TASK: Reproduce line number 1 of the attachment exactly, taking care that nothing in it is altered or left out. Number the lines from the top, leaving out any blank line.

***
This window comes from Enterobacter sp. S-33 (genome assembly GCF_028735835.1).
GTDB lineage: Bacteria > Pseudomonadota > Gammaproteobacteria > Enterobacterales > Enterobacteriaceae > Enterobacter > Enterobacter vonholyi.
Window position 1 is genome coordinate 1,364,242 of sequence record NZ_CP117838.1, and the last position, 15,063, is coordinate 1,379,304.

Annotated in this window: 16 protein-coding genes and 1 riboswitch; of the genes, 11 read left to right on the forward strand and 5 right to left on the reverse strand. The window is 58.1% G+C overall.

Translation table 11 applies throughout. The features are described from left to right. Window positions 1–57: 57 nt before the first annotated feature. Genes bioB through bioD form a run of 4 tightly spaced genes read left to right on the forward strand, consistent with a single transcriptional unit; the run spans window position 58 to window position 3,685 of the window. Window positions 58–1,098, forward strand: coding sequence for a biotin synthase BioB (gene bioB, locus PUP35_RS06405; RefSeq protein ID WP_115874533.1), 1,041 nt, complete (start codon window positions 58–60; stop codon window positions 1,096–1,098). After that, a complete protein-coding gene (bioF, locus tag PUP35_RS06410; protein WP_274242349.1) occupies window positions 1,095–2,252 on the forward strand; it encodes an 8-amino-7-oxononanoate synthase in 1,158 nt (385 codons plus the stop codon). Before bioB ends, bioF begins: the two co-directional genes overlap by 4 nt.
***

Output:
This window comes from Enterobacter sp. S-33 (genome assembly GCF_028735835.1).